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Battle of Algeciras
Part of the Reconquista
Marinid gravestone, 13th century (Museo Municipal de Algeciras).
Date25 July 1278
LocationStrait of Gibraltar, Emirate of Granada, Spain
Result Benimerín Victory
Bandera de la Corona de Castilla.svg Kingdom of Castile
Emblema OrdendSantaMariadEspaña.svg Order of Santa María de España
Flag of Morocco 1258 1659.svg Sultanate of Morocco
Standard of Grenade after Cresques Atlas s XIV.svg Emirate of Granada
Commanders and leaders
Bandera de la Corona de Castilla.svg Pedro Martínez de Fe Flag of Morocco 1258 1659.svgStandard of Grenade after Cresques Atlas s XIV.svg Abu Yaqub Yusuf an-Nasr
Castilian Armada
•100 ships
Meriní Armada
• 72 ships
Nazarí Armada
• 12 ships
Casualties and losses
All but 3 ships Figures unknown

The Battle of Algeciras was a naval battle which occurred on July 25, 1278. The battle pitted the fleets of the Kingdom of Castile, commanded by the Admiral of Castile, Pedro Martínez de Fe, and the combined fleets of the Sultanate of Morocco and that of the Emirate of Granada, commanded by Abu Yaqub Yusuf an-Nasr. The battle was fought in the context of the Moorish naval expeditions to the Iberian Peninsula. The battle, which took place in the Strait of Gibraltar, resulted in a Muslim victory.

This battle coincided with a simultaneous siege of the city of Algeciras which lasted from 1278–79 and was commanded by the Infante Sancho. The Castilian prince would abandon the siege later in 1279 marking the end of the first action of the long battle for the Strait of Gibraltar.


In 1275, the Marinid Sultan Abu Yusuf Yaqub ibn Abd Al-Haqq disembarked on the peninsula commanding an army with the strategic objective to occupy the city of Tarifa. Along this route, he directly participated in various actions, including the Battle of Écija.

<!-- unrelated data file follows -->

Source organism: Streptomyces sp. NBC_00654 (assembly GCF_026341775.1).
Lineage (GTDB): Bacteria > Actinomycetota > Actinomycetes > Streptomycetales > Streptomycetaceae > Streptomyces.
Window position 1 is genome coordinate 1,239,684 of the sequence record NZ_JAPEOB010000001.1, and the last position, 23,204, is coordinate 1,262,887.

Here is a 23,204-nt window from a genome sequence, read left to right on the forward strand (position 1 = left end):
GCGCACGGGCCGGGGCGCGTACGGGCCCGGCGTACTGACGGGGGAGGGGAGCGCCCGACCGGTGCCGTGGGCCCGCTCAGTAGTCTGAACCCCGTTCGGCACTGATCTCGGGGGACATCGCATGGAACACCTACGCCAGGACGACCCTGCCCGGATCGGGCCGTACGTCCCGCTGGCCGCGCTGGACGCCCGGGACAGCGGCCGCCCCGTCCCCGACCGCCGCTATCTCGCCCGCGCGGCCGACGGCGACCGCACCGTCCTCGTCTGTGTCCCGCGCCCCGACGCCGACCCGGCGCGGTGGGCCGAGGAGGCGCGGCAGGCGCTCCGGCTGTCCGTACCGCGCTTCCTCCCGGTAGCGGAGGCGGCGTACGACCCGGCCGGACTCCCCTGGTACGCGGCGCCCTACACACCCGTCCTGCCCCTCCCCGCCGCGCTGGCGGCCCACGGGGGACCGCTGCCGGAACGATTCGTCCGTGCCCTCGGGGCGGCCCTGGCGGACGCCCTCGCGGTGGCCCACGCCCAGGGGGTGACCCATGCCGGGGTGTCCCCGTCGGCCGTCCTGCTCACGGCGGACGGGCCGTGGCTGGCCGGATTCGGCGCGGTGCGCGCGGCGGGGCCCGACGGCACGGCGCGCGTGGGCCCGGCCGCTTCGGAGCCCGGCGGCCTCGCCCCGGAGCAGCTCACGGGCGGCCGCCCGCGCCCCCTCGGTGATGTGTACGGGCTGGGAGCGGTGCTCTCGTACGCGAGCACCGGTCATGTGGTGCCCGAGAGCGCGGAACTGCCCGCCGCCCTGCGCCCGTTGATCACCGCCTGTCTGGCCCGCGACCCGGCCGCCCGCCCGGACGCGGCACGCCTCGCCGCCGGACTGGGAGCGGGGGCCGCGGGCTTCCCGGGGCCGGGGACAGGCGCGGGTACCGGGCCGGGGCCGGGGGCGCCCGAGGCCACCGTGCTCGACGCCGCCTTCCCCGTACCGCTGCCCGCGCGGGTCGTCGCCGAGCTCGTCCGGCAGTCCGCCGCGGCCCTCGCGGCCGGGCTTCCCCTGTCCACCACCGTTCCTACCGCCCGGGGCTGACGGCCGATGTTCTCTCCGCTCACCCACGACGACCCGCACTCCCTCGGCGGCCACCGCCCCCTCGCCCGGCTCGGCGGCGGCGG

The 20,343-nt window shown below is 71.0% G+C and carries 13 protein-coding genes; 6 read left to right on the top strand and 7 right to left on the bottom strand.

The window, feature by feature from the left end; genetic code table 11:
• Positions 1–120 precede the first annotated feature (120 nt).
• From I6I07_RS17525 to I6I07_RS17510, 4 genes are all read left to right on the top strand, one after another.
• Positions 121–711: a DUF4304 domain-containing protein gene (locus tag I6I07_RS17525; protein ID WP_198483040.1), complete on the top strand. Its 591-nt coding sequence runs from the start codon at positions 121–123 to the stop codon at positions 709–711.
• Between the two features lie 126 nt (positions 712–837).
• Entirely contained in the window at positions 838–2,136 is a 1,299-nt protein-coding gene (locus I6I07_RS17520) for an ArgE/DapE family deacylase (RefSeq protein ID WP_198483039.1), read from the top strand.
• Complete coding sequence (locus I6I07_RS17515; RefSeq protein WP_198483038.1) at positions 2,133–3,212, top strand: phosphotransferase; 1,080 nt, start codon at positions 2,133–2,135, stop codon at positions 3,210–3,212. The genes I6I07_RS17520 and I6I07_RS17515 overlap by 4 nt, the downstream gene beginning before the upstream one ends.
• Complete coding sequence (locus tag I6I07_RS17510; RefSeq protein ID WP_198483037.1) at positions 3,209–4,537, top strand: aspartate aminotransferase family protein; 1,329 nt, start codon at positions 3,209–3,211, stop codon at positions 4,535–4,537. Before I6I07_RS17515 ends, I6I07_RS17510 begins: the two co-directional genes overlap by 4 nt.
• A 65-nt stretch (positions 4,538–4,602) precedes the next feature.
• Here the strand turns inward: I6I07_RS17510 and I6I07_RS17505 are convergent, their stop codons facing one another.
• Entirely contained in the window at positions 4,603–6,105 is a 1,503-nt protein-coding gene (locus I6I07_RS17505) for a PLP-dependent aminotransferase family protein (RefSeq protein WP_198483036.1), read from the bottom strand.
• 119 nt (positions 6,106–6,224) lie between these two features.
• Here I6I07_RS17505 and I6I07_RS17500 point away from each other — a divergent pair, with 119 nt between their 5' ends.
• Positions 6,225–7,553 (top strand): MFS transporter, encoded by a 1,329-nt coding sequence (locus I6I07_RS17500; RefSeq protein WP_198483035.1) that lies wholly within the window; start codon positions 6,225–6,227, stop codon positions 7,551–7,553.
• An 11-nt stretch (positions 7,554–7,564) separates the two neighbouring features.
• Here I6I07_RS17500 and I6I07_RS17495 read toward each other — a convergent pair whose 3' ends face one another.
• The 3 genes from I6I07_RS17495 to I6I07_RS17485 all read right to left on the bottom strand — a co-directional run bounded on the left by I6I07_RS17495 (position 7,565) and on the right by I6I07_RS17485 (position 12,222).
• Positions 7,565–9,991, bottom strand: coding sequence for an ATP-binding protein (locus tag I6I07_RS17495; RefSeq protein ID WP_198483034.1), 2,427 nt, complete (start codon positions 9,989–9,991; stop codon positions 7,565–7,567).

By 1278, King Alfonso X of Castile, sent a large fleet from Sevilla with the goal of blockading that same city. The fleet, which was made up of more than 100 ships of different types, was commanded by the Order of Santa María de España, a military-religious Spanish order which was concentrated in naval warfare. The fleet was commanded by the Admiral of Castile, Pedro Martínez de Fe. The Moroccan Sultan worked to gather his own fleet of 72 ships and was reinforced with a small fleet of 12 ships sent by the Sultan of Grenada, Muhammad II.

Once these two fleets were united, the Muslim fleets recognized a tactical advantage seeing that the Castillian fleet was in poor condition as many of its crew members were afflicted by an attack of scurvy. They decided to attack on the 25th of July and the action took place off the coast of Algeciras and resulted in the practical destruction of the entire Castilian fleet.


A large portion of the responsibility for the destruction of the Castilian fleet fell on the infante Pedro who appropriated much of the fleets and the siege's tax funding and condemned it to serious supply problems.[1] King Alfonso X however failed to punish his son and instead chose to blame the fleets failure on the Jewish tax collectors Yishaq de la Maleha, ordering his arrest, appropriating all his assets and ordering his execution.

The embarrassment following the battle led to the subsequent irrelevance of the Order of Santa María de España which was integrated with the Order of Santiago in 1280 after that order's ranks were decimated in the Battle of Moclín. After the integration into the Order of Santiago, the Order of Santa María de España ceased to exist.

See also


  • The information on this page was translated from its Spanish equivalent.
  1. Lafuente, Modesto (1861). Historia general de España. Establecimiento tipográfico de Francisco de Paula Mellado. pp. 304. 

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